Why You Need Travel Insurance 2020

At the onset of January 2020, the Canadian government updated a Middle East travel advisory, recommending against non-essential travel due to the “volatile security situation” in Iran. Two weeks later they updated their travel advisory for the Hubei Province of China to limit the spread of a novel coronavirus. Factor in the latest scrutiny surrounding the safety of Boeing 737 Max and you can see why travelers around the world are on edge. Within one month alone we are able to highlight the absolute necessity of travel insurance, and perhaps more importantly, a call for greater understanding about what it does and does not cover. In anticipation of spring break 2020 Park is here with a look at why you need to update your insurance for travel this year, and beyond. 

Four Reasons Why You Need to Speak With a Broker About Travel Insurance Before Planning Your Next Trip

1. Trip-Cancellations Are Becoming More Common

Political conflict, viruses, airplane and helicopter malfunctions, extreme weather. All of these headlines are becoming unfortunately common, and typically lead to trip cancellations. Yet so many households neglect to check-the-box on trip cancellation insurance. We understand that vacations are expensive and you are looking to cut costs wherever viable, but the odds of an airline cancelling flights and/or government issuing a trip advisory are higher than ever. You no longer have the budgetary luxury of skipping this add-on. Moving forward it’s highly recommended that you secure trip cancellation coverage. That said, the coverage provided by airlines and other parties is often not enough (more on this below) which is why you need to speak to a broker about a plan that directly includes trip cancellation benefits. Keep reading.

2. Your Credit Card’s Travel Insurance Policy Doesn’t Cover Enough

Many credit card companies offer default travel insurance to cardholders, but not all policies are created equal, nor are they as comprehensive as you may have assumed. Travel insurance provided through credit cards often include restrictions based on vacation destination, length of stay, age, cost of treatment and any pre-existing conditions you may have. For instance, it is not uncommon to find that a credit card travel policy expires after the age of 64. In other cases the coverage does not apply to trips longer than 15 days. It is also important to understand the fine print on any policy.  Many policies (credit card and otherwise) void coverage for injuries sustained due to participation in a “risky” activity such as skiing, scuba-diving, skydiving, and so forth. So, make sure you understand which activities are covered and which are not.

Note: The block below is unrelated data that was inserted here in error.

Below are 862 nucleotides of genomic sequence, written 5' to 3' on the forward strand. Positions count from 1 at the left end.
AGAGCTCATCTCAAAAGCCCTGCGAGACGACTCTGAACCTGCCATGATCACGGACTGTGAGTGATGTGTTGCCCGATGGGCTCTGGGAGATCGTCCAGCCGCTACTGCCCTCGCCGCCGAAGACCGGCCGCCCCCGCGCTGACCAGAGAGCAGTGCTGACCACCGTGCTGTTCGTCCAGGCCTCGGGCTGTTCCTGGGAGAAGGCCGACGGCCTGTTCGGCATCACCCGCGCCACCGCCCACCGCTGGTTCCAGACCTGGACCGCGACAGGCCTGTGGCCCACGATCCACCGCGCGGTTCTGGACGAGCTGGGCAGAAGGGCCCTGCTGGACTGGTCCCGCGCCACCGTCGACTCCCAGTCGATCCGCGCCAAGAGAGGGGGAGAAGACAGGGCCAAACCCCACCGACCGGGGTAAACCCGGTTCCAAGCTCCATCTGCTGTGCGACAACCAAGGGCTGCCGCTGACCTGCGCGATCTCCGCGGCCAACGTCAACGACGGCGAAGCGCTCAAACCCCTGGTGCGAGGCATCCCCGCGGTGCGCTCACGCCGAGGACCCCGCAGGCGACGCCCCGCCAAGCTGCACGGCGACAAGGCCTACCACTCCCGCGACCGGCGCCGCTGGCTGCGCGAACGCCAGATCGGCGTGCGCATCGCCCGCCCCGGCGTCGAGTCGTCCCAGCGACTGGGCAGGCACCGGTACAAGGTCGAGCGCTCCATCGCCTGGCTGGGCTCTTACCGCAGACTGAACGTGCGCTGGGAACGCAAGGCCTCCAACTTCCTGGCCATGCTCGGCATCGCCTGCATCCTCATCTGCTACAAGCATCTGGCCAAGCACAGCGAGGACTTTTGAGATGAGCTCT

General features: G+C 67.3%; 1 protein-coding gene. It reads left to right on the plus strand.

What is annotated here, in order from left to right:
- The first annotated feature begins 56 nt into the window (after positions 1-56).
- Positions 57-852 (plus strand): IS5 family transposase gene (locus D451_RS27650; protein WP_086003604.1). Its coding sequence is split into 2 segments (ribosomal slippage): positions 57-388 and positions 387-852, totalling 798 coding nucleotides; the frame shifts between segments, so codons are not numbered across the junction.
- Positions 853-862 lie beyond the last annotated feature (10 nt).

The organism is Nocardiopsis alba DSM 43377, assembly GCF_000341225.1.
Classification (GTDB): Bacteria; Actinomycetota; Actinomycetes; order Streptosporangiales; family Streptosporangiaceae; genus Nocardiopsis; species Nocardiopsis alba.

Contact your credit card provider today and ask them about what is and isn’t covered, and to what amounts. Take this information to your broker. They can review the information and provide additional coverage where possible.

3. Your Employer-sponsored Health Plan Has Holes

Your employer may provide medical insurance, which often includes coverage for international travel. However, like with credit card companies these plans may have gaping holes. Coverage typically extends up to a percentage of the total cost. Even if that percentage is large, the remaining balance for treatment may tally into the thousands, especially in the U.S. (most popular destination for B.C. residents) where the cost of receiving medical attention is very high.  Employer-sponsored plans also have the same restrictions relating to age, destination, duration, pre-existing conditions, and activity participation. Contact the policy provider to find out what’s covered and what may void your coverage before consulting with a broker. Again, your broker will validate the information and can build a more robust plan around it.

4. Your Travel Agent is Not an Expert in Travel Insurance

While your travel agent (in-person or online) may be an expert on which Cancun resort serves the best margaritas, they are likely not adequately versed in travel insurance. They do not have an in-depth understanding of policy wording, and may not keep up to date on how policies could be impacted by recent government (Canadian or otherwise) travel advisories that relate to world health, political strife, weather events, and more. Go ahead and book your trip and activity schedule with them. But, when it comes to insurance, head straight to your local broker’s office so you can build a comprehensive policy from the ground up.

An independent broker will provide an unbiased assessment of your current coverage (if any), will consider your vacation destination and duration, your existing health and wellness, your activity schedule, and even any state of affairs that may impact travel advisories relevant to your plans. Contact a broker at Park Insurance today to schedule your consultation.